Quintana said he allowed Aslanova to visit their son at his home as Quintana recovers from gallbladder surgery. He said he fell asleep and when he woke up in the afternoon, she and Alexander were gone.
Quintana texted Aslanova and said she was not allowed to leave with the boy; she replied that they were in a store. Quintana called the police, who told her the next day that Aslanova and Alexander had flown to Turkey and then to Ukraine, according to the district attorney’s office, who charged her with child abduction.
In March 2021, a California family law judge ordered Alexander’s return. “The court found that there were no pressing circumstances for the mother to have taken the child and that the taking was wrongful,” Jacobs wrote in the letter.
That same month, Aslanova filed a statement with the court in her DUI case saying she had no plans to return to the United States.
In the meantime, Quintana obtained a visa and traveled to Ukraine, where he hired a lawyer to try to get his son back. Quintana said he stayed in contact with Aslanova, provided financial support for his family, and once in Ukraine he was allowed to visit the boy.
Quintana said he tried to convince Aslanova to let him bring their son back to California and that she would also have to come back to deal with her legal issues. He said in a phone call in November that she eventually consented and told him that his mother, who was caring for their son, would bring Alexander to her hotel in Mariupol.
As soon as he had the boy, they left by car for kyiv. Quintana said he was arrested twice by police during the 14-hour trip. Authorities confirmed he was the boy’s father and allowed them to proceed but took their US passports.
In Kyiv, Quintana went to the US Embassy to get new passports. He said authorities there required more than a temporary custody order to issue the boy a passport, so he wrote to California Family Court asking for an order for the document. He said he was worried about a possible Russian invasion.
“If this happens I am afraid of Alexander and I will not be safe and US flights to Ukraine will be canceled for an unknown period of time,” Quintana wrote. An order was placed and the passport issued.
He and Alexander spent Christmas together and planned to return to the United States before the New Year. He said he spoke with Aslanova on the phone and she asked him not to leave her behind.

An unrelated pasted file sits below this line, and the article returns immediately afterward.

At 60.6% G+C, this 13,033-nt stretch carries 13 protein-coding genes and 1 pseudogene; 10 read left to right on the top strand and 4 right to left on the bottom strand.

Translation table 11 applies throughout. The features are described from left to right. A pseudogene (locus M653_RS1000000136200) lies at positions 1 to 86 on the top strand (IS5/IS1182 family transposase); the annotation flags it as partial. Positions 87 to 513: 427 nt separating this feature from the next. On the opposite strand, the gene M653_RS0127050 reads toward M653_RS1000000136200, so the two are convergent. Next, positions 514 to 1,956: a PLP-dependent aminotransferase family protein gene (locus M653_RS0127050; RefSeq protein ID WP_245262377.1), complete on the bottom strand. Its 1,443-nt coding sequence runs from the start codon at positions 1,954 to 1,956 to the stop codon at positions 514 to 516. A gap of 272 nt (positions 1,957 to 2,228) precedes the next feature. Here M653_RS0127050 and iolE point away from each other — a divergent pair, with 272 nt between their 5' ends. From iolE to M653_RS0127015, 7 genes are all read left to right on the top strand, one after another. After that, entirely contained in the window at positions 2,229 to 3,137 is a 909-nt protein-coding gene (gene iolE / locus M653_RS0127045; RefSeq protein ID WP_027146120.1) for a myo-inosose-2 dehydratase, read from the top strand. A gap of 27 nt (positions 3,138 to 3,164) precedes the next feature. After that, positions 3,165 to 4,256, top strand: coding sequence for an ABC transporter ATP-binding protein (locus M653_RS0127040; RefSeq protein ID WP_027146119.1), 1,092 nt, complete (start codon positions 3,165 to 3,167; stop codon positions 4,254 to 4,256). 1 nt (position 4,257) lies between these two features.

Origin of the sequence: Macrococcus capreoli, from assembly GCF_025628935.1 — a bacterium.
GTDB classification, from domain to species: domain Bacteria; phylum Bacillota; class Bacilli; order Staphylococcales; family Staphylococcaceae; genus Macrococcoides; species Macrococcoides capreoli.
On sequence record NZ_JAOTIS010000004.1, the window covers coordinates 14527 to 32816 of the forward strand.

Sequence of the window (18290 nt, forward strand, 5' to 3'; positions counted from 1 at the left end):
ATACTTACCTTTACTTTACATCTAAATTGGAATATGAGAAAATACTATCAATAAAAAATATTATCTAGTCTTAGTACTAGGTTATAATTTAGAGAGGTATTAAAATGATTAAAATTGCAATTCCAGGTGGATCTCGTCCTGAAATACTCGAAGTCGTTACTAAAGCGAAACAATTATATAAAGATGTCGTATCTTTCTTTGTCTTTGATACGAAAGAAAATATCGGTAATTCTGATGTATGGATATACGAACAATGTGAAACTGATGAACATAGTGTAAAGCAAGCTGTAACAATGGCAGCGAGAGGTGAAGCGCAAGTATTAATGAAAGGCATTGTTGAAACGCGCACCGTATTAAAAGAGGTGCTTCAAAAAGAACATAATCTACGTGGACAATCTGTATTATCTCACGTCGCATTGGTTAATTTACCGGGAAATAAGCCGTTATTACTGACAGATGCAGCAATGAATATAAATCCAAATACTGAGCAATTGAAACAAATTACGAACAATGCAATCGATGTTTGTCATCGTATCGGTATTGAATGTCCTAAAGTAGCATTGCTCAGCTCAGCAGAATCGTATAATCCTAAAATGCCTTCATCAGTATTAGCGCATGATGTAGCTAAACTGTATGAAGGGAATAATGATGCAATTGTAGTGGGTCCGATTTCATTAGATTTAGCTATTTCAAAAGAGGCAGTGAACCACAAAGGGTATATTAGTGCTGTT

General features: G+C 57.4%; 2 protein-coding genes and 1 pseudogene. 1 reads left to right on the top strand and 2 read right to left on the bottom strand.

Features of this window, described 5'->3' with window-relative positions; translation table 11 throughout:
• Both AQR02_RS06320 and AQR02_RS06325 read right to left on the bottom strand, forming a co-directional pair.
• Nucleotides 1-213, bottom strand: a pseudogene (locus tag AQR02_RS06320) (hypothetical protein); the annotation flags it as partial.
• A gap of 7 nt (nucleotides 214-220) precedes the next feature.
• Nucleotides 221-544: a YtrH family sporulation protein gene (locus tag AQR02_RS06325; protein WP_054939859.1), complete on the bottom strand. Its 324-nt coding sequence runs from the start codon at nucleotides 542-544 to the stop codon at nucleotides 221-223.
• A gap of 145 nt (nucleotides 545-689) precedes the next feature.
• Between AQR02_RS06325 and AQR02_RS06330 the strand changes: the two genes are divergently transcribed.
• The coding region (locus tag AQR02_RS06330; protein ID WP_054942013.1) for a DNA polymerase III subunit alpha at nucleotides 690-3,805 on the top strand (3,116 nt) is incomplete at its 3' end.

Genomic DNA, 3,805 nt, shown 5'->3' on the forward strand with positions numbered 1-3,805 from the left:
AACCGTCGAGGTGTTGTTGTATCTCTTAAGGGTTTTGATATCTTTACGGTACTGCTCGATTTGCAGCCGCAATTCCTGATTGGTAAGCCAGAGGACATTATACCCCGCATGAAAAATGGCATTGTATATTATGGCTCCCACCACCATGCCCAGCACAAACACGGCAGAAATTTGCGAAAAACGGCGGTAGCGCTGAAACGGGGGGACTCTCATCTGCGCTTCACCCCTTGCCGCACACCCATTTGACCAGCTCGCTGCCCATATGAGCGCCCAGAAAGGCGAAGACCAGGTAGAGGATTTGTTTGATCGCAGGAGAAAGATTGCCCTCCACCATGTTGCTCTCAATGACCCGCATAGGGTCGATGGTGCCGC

But Aslanova’s mother, he said, did not want the boy to leave and filed a complaint against Quintana with the Mariupol police. He said she was accompanying the police when they arrested him at kyiv airport. Police showed him a document written in Ukrainian – which he does not understand – and threatened to arrest him if he did not hand over the child, Quintana said. Her son became distraught, Quintana said, so he gave it to his grandmother to avoid further stressing the boy.
Quintana provided a copy of the police document to the AP, which hired a translator to read it. The document alleged that Quintana took the boy from his hotel in Mariupol in late November without the permission of the child’s mother and called for an investigation to determine whether Quintana was legally authorized to take the boy.
As he returned his son, Quintana said he hugged Alexander and said, “Goodbye for now, my son, but I won’t give up. I will take you home.
Quintana said his Ukrainian lawyer told him the document was a pretext to prevent him from leaving. He said he stayed in Ukraine until the end of January, but left when he was denied a visa extension. He said he hoped to get his son back after an international parental child abduction hearing scheduled for February, but was postponed until March.
Then the war broke out. Quintana’s Ukrainian lawyer is now in the army to fight the Russians.
Quintana said he would do anything to bring Alexander to the United States. He said he told Aslanova he would help her with a lawyer for her DUI case if she returned. He said he would even help sponsor his mother to join him in America.
He plans to buy a ticket to Poland next week and may try to enter Ukraine from that neighboring country.
“I don’t really know what I’m going to do, but I just want to be there if an opportunity arises for him to leave the country,” he said.